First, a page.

Turfgrass 101: TPC Danzante Bay’s Carpet of Green
Above all else, golfers like to play a beautiful, well-groomed course with smooth, velvety greens. It’s a fair description of TPC Danzante Bay.
Until recently, the beauty was available but the grooming wasn’t in subtropical desert regions such as Loreto, where secondary water sources (due to their high salt content) were difficult for most warm-weather turfgrasses to assimilate.
And then along came paspalum.
Developed in the early 1990’s by Dr. Ronny Duncan, a research professor at the University of Georgia who had been studying paspalum under a grant from the USGA, this unique cultivar has become the agronomic star of the 21st century. It’s certainly the most environmentally friendly warm-season turfgrass yet developed.
After putting together what he called a “world collection of existing paspalums,” Duncan, who concluded that fine-textured paspalums originated on African sand dunes and arrived in the New World as bedding on slave ships, began experimenting with different strains of the grass. Paspalum, which requires a fraction of the amount of pesticides, insecticides, and fertilizer used by normal grasses, is salt tolerant and can be irrigated with brackish or recycled water. Paspalum develops a thick, emerald green canopy not unlike that of Kentucky bluegrass. Stiff-leafed and waxy, it perches a golf ball like an egg. Growth is rapid. Divots fill in quickly. Paspalum is very durable and has exceptional wear tolerance. This drought-resistant turfgrass also responds well to lower mowing heights: the speed of ball roll on putting surfaces is comparable to that of hybrid Bermuda grasses.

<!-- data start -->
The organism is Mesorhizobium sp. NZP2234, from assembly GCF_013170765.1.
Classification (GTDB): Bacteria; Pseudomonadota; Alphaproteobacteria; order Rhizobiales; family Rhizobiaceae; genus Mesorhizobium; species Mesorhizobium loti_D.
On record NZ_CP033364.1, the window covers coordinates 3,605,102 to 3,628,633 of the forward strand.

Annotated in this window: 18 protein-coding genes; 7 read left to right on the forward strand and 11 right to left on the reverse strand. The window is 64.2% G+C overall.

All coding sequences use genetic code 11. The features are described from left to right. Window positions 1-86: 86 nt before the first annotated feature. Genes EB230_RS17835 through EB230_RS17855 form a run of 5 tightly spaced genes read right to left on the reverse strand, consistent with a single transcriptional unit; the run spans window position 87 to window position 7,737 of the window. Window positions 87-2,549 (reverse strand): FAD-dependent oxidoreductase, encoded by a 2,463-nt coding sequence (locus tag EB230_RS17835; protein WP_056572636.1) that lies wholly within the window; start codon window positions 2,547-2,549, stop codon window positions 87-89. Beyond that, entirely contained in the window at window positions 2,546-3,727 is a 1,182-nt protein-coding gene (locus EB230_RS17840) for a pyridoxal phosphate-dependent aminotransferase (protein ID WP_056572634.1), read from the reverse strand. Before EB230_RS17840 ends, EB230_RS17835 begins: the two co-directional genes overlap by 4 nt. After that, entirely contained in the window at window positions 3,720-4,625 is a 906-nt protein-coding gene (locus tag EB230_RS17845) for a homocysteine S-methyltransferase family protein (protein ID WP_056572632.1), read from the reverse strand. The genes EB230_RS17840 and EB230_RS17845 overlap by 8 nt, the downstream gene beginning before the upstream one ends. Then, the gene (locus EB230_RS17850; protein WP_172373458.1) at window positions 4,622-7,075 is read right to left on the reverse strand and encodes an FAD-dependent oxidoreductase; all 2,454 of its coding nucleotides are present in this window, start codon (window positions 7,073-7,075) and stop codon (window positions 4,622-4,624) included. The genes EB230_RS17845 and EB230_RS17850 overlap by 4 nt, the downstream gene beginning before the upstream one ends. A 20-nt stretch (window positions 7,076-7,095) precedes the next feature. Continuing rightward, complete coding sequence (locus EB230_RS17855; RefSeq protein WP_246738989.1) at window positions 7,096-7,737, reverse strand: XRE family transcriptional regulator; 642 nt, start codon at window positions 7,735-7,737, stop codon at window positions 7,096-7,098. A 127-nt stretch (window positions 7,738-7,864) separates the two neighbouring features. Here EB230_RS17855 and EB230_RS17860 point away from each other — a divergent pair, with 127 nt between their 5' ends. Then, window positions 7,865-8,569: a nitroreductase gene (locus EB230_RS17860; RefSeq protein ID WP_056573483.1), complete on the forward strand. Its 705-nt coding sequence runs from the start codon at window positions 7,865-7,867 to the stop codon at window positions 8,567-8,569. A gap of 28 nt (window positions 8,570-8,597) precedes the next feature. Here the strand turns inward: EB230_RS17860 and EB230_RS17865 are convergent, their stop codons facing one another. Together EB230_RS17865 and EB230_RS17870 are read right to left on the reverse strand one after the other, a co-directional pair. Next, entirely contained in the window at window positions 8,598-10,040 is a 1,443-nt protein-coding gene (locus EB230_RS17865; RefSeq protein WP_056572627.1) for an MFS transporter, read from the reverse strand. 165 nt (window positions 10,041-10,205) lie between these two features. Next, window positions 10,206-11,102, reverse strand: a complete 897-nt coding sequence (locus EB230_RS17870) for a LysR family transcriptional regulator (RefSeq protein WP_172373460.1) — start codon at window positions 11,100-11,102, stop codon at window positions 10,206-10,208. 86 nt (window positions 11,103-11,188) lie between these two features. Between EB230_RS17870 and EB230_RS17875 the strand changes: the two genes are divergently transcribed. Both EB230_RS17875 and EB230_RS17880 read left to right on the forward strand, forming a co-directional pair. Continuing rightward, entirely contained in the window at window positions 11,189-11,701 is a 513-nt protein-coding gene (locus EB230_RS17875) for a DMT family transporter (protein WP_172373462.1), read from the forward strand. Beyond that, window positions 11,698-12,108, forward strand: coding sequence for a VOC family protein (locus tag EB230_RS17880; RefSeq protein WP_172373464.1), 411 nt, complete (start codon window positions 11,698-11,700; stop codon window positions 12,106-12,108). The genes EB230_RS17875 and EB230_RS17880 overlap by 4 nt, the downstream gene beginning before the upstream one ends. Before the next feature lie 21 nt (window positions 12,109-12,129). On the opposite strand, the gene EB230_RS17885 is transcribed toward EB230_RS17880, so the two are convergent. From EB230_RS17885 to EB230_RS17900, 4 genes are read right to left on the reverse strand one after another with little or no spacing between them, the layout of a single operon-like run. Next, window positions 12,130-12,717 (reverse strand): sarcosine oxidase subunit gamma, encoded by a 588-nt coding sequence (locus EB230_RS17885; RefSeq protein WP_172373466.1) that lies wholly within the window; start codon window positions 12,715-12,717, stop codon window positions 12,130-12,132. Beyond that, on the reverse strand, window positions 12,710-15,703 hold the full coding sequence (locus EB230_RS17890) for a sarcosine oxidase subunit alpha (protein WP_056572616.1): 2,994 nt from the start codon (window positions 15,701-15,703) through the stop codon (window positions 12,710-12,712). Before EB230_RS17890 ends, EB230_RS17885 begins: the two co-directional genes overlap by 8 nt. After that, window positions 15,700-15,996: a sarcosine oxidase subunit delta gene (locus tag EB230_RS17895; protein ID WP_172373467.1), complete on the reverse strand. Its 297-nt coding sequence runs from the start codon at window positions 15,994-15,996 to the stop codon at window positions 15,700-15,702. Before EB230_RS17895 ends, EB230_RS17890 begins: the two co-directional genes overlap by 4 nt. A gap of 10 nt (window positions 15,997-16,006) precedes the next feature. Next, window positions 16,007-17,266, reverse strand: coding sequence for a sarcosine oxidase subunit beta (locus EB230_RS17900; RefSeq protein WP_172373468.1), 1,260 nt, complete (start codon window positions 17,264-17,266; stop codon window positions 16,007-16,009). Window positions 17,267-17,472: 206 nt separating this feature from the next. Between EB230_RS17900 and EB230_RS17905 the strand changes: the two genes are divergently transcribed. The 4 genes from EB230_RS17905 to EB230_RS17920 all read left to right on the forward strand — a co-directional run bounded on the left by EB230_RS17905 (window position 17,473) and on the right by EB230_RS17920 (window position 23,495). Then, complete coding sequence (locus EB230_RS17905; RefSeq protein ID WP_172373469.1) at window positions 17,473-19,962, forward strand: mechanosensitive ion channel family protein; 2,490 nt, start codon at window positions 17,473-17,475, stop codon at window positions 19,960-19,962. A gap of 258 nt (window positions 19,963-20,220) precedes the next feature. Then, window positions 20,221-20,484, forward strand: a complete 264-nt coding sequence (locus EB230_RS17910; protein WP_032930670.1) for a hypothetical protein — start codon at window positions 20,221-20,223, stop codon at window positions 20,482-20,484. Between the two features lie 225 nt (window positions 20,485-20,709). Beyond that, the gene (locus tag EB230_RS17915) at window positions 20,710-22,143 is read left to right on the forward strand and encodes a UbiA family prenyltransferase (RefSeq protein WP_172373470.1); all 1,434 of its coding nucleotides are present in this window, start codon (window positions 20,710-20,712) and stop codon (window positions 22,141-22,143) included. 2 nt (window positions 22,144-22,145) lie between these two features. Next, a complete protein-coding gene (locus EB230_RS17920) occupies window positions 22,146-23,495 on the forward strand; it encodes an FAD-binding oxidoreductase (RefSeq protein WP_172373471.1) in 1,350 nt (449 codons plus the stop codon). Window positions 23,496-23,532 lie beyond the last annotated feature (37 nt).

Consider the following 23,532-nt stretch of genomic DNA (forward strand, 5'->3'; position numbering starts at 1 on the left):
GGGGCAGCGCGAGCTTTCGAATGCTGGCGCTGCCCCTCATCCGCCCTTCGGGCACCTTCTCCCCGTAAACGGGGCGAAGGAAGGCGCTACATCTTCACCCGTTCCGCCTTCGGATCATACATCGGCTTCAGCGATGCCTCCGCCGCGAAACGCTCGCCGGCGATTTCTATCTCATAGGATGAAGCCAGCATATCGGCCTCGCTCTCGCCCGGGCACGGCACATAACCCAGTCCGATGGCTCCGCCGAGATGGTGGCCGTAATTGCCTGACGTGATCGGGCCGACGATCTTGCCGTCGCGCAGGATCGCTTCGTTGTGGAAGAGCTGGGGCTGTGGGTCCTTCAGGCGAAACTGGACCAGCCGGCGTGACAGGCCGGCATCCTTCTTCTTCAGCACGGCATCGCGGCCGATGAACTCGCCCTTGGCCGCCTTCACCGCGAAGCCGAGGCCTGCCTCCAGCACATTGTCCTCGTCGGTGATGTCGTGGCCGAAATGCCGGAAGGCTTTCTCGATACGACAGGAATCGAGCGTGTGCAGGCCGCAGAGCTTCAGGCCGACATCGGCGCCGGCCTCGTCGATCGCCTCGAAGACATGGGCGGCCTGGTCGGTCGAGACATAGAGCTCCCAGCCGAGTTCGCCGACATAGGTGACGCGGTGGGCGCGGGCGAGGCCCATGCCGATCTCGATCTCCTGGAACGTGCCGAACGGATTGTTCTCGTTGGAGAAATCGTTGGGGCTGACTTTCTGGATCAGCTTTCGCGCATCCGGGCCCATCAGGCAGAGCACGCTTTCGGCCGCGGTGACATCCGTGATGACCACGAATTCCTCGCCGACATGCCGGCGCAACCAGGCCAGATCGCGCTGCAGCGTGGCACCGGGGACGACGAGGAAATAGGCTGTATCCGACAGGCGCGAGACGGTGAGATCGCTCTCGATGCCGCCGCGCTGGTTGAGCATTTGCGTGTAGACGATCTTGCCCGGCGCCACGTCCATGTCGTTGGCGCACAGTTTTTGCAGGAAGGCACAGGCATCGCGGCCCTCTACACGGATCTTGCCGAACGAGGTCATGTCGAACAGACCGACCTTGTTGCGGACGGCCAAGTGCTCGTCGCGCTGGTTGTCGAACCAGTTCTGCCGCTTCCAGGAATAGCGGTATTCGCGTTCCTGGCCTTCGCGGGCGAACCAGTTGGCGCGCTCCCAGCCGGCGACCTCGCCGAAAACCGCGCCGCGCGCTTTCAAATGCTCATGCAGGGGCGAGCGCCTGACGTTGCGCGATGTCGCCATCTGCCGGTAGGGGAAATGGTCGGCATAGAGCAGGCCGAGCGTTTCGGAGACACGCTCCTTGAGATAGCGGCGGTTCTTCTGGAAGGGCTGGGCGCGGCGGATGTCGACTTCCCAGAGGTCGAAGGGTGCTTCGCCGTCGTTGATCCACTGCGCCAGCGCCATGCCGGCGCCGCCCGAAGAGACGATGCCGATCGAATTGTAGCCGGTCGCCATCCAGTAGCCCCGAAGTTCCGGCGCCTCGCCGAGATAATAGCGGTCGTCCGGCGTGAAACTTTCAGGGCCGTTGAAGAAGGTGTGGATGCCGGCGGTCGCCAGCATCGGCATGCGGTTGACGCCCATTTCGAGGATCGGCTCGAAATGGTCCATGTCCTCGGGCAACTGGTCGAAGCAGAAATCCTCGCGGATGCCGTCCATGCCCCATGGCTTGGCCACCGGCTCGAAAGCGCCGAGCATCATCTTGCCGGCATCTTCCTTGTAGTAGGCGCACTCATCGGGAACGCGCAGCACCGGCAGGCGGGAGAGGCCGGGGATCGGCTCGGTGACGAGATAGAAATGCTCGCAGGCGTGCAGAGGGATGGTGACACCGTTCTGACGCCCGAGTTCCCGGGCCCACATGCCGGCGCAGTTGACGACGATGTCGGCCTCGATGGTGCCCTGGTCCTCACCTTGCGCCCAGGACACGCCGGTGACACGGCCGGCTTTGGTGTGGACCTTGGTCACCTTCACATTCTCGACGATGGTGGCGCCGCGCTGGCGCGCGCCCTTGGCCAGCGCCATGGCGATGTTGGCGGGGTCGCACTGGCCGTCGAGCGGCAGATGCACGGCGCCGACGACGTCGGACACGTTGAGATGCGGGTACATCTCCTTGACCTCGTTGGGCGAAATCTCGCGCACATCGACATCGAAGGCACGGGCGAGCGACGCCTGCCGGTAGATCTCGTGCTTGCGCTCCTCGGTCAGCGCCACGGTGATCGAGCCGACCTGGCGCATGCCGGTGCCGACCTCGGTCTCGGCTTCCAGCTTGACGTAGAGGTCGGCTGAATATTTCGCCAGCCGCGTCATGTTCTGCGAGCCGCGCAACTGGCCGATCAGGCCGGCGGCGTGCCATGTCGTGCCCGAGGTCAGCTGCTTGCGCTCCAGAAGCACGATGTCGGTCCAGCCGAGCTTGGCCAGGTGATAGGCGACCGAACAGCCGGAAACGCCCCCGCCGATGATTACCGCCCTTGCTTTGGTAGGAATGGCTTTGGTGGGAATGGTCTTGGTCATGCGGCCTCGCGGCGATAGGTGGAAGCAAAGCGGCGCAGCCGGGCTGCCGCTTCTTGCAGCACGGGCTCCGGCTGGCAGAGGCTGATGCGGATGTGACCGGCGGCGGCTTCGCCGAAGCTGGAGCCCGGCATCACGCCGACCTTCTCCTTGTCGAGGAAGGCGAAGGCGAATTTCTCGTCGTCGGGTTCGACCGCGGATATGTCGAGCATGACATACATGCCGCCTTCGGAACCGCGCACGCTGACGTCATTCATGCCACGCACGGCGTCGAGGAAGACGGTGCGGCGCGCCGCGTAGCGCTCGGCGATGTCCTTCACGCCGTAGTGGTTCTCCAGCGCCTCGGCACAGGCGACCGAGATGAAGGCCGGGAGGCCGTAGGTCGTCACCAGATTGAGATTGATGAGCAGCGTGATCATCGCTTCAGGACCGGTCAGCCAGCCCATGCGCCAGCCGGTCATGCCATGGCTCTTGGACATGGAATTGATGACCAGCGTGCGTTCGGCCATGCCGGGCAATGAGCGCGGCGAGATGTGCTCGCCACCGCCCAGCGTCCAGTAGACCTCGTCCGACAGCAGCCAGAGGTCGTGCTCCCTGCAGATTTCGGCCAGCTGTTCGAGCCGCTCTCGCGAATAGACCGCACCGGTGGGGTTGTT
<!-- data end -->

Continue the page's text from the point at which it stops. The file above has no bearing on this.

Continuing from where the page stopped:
A case in point. Golf course superintendent Neil Cleverly managed the paspalum greens at the Rio 2016 Olympic Golf Course in Brazil. While virtually a brand-new course, Cleverly and his team maintained the green speeds throughout the competition to professional tournament standards. Mayakoba, located on Mexico’s Riviera Maya and host of a PGA Tour event, is also surfaced from tee to green in paspalum, as are many of the golf courses in Los Cabos.
According to Danny Garcia, head pro at Danzante Bay, “We have Sea Spray Paspalum on the fairways and roughs and SeaDwarf Seashore Paspalum on our greens. Both of these newer strains of paspalum work very well with recycled water, especially in combination with our warm, sunny weather. In particular, SeaDwarf is great for greens because it tolerates a wide range of mowing heights.”
Garcia went on to explain that the club’s paspalum fairways can get very dense and lush, which golfers like because it forms a cushion beneath the ball. However, the rough has to be carefully monitored. “If the rough gets too high or uneven, it can be extremely difficult to hit out of if the ball nestles down.” The maintenance crew does a good job of mowing the rough to a reasonable height. One caveat: pasplaum is sticky. As Danzante Bay regulars know, any pitch or chip shots that land short of the green tend to stop immediately.
OK, so the ball doesn’t release. The trade-off, for paspalum’s eco-friendliness, exceptional playability and eye-popping shade of green, is well worth it.